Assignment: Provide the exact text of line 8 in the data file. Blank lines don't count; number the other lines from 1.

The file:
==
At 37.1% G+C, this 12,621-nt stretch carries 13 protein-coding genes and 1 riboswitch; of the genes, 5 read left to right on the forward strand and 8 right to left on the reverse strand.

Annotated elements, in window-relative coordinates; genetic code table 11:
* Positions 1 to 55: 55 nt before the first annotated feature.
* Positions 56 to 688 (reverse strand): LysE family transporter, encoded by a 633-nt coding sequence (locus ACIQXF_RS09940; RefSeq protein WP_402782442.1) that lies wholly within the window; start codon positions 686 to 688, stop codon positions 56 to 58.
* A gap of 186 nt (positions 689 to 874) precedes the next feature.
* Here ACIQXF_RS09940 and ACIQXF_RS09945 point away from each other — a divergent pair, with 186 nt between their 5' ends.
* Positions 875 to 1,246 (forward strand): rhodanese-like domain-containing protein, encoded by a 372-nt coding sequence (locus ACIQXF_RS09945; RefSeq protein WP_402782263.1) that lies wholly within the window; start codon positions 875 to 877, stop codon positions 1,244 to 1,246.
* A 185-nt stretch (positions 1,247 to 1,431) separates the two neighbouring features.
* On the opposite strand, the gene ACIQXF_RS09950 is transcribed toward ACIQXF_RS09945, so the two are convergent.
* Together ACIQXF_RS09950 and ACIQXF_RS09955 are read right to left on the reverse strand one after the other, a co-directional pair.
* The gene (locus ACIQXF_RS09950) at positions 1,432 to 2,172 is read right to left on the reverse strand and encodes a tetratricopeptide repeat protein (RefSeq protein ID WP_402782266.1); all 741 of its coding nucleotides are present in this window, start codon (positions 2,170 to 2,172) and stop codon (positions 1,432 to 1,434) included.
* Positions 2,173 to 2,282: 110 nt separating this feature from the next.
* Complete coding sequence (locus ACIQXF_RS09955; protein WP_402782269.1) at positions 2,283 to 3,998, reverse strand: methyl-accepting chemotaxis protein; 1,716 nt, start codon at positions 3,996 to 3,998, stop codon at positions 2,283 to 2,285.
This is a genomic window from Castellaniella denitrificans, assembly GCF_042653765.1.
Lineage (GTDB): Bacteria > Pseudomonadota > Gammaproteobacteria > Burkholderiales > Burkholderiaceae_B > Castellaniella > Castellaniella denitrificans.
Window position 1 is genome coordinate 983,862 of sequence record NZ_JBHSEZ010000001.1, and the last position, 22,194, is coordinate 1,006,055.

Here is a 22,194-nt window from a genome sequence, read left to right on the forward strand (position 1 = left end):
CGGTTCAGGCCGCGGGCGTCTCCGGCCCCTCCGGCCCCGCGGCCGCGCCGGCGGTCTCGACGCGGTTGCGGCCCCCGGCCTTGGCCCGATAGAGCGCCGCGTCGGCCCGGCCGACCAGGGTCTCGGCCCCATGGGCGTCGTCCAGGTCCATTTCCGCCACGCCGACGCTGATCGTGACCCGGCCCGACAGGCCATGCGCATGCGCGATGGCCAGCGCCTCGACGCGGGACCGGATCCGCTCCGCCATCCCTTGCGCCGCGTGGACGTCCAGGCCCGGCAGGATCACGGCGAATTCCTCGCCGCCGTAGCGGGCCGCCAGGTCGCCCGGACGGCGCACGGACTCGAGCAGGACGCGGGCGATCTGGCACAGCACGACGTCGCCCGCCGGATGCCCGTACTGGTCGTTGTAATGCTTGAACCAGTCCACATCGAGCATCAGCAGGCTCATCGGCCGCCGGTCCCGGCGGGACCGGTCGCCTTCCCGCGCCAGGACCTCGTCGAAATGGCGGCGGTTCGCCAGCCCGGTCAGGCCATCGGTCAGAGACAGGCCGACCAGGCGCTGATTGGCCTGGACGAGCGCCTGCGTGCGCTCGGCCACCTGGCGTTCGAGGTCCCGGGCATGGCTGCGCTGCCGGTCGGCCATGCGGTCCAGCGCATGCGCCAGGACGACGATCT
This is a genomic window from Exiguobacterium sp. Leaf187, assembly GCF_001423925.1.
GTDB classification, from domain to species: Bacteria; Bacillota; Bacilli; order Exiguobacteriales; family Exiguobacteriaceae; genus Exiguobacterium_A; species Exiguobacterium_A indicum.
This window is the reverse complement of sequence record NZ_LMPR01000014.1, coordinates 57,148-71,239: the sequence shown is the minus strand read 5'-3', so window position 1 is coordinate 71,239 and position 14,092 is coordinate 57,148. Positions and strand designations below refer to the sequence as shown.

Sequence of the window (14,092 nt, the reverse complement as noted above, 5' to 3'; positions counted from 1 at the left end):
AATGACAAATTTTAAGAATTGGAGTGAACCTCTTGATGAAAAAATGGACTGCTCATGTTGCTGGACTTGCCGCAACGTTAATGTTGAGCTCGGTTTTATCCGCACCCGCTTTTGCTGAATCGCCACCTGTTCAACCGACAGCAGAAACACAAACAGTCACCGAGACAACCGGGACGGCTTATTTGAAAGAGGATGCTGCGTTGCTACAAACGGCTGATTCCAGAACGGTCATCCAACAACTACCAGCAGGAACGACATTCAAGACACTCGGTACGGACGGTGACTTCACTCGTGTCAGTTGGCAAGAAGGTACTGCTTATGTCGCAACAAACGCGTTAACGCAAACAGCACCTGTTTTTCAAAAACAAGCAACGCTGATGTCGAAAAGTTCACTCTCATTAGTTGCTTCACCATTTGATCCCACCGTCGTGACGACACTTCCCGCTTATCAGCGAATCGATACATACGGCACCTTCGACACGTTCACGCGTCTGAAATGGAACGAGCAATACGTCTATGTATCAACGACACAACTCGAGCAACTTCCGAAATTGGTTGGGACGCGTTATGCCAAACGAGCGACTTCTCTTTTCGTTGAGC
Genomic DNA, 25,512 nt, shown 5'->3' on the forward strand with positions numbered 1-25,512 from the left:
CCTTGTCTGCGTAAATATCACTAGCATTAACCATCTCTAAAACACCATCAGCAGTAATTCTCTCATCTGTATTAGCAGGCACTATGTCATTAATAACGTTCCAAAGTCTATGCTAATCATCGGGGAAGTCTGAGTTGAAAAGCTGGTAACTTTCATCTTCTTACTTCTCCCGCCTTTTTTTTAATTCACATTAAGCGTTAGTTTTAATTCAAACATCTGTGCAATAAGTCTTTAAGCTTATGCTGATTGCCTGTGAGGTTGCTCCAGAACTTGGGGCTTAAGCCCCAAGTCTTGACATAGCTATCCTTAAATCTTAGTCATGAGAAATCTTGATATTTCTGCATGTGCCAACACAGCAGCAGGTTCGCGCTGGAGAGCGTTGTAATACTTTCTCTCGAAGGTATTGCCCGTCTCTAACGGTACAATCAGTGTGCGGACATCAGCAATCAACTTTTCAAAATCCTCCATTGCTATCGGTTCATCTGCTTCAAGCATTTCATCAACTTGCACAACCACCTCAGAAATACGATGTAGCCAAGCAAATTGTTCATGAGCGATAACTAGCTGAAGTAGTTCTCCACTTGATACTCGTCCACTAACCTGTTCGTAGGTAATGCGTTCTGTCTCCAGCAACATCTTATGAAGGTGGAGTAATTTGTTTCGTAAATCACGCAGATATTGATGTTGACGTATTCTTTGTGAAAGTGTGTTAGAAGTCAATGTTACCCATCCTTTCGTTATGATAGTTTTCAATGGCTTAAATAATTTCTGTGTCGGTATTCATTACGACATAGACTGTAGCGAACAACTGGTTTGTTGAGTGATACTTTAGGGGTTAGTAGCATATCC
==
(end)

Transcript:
* A 185-nt stretch (positions 1,247 to 1,431) separates the two neighbouring features.